If you’re lucky enough to find a job that you’re passionate about, it’s easy to see “work” as anything but. Still, love your job or not, it’s important to know when to call time on your career and take a break. I love writing and always will, but at some point, I’ll be ready to let someone else do it for a living while I write horrible poetry on a beach somewhere.
But I also know that when I retire, lives of people living with primary immunodeficiency diseases (PID) won’t hang in the balance.
Pediatric immunologist Professor Lokman Mohd Nor can’t say the same. The 70-year-old is one of only a small handful of immunologists in Malaysia, and one of only two pediatric immunologists working in a public hospital. That’s two doctors serving what Professor Lokman estimates is a huge undiagnosed population of patients living with primary immunodeficiency diseases (PID).
PI is Professor Lokman’s specialty. Based on his research, he believes there are as many 25,000 PI cases in Malaysia, but only 1 or 2% of those cases have been diagnosed. Part of that may have to do with the relative scarcity of public hospitals equipped to diagnose and treat PI patients; the cost of treatment is another factor.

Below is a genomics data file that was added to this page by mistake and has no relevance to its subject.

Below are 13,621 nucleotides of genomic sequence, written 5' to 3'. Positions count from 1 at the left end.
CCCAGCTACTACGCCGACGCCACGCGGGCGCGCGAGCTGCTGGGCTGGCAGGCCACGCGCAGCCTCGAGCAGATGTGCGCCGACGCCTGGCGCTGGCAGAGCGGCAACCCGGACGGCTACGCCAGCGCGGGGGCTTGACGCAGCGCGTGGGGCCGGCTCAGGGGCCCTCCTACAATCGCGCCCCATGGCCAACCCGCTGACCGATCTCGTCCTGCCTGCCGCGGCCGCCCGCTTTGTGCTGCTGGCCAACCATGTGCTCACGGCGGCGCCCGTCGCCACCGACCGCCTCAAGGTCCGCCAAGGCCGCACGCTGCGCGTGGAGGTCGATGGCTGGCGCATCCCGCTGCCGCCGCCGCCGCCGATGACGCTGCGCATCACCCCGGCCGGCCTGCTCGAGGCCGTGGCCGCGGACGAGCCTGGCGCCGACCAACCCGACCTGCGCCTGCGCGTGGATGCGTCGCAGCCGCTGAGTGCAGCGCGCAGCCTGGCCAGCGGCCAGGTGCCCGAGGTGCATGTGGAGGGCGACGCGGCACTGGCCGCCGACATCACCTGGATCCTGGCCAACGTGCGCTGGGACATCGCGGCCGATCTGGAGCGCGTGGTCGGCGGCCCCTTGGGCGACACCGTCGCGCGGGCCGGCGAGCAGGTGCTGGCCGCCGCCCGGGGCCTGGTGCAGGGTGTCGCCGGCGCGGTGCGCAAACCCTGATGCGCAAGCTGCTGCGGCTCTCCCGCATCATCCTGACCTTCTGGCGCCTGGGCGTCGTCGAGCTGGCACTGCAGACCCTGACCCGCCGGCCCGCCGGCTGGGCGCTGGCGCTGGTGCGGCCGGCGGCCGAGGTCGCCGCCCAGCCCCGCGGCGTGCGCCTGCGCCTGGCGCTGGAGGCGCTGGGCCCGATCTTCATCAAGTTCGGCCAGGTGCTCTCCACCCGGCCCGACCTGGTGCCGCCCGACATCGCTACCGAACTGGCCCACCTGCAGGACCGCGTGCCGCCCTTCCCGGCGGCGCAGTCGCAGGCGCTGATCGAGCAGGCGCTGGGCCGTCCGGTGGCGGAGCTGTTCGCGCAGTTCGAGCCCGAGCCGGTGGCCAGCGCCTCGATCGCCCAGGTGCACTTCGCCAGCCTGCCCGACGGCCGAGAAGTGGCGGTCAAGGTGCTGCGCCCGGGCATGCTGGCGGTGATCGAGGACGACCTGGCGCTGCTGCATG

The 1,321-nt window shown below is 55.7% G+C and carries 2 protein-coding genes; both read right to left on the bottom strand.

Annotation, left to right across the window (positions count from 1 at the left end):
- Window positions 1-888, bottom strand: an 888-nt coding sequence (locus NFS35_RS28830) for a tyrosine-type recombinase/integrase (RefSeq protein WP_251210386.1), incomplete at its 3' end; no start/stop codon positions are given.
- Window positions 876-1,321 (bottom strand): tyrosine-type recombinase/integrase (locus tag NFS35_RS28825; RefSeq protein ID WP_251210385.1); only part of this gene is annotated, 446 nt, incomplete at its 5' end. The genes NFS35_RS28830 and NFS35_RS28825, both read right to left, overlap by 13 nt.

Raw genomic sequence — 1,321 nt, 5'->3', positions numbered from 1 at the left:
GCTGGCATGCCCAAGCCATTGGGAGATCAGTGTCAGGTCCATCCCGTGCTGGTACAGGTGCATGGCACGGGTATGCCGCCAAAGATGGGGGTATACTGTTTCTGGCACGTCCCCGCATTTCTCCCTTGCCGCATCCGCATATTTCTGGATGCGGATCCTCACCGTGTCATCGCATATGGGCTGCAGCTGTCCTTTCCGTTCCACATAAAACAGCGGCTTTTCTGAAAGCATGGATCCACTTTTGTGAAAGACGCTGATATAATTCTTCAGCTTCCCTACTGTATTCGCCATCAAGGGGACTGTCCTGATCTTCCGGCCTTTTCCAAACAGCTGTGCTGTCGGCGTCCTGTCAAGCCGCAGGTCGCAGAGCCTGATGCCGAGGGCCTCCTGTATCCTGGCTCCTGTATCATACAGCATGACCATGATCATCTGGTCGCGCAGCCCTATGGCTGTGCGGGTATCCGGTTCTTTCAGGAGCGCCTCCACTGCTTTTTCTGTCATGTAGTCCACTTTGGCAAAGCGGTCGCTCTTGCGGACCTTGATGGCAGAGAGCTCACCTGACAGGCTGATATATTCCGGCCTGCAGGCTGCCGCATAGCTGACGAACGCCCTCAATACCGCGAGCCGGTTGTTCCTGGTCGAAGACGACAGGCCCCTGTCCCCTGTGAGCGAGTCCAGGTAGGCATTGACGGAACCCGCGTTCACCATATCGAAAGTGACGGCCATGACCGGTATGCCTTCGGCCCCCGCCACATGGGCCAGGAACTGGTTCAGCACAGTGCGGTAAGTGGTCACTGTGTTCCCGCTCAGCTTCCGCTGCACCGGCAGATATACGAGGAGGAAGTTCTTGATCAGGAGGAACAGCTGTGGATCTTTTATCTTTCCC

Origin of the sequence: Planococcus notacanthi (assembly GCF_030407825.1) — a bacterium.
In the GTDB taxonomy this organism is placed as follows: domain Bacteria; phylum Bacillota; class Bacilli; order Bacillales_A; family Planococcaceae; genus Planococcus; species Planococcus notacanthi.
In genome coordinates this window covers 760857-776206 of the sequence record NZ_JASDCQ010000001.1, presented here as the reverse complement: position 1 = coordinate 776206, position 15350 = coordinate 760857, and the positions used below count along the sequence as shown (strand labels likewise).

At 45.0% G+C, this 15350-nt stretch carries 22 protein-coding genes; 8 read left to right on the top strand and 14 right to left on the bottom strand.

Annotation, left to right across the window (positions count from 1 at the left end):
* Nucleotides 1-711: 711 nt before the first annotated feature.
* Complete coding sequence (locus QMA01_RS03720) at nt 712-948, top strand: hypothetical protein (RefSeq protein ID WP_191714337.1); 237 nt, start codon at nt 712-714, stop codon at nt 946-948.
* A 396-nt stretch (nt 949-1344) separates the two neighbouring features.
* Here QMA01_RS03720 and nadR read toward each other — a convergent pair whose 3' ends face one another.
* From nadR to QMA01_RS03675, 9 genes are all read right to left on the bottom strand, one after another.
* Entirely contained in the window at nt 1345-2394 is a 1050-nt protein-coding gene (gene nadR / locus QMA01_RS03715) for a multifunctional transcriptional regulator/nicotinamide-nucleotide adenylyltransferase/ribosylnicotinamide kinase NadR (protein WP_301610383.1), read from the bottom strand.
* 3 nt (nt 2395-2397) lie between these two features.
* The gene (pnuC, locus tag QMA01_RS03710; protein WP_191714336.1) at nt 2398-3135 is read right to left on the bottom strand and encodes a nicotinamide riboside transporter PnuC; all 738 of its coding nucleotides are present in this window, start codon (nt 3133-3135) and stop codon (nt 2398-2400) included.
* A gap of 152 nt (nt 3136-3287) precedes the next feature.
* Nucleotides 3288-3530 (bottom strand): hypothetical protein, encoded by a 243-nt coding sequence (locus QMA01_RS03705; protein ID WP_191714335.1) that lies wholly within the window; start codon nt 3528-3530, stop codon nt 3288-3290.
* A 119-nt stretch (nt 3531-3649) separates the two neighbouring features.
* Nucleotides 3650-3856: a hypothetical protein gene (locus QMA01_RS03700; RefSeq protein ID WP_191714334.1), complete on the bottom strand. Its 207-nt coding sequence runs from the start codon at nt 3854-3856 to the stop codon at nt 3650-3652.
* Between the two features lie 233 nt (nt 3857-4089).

Knowing the needs are so great, Professor Lokman has been reluctant to retire. That attitude seems typical of a career that has focused on improving the quality and access to care for PI patients.
Since returning to Malaysia from the U.S. in 1985, Professor Lokman has pushed to increase public subsidies for immunoglobulin replacement therapy (IRT) for patients of all ages. He has pushed to have a clinical immunologist in every regional hospital in Malaysia and has consulted with doctors across the country to discuss their PI cases. He’s also advocated to have pediatric immunology and infectious disease recognized as a medical sub-specialty by the Malaysian Health Ministry, which will facilitate the training of more pediatric immunologists.
That’s a pretty tall order but it sounds like progress is being made. We hope that Professor Lokman is able to enjoy a richly-deserved retirement sometime soon; until then we wish him nothing but success in his ongoing quest to help Malaysia’s most vulnerable PI patients.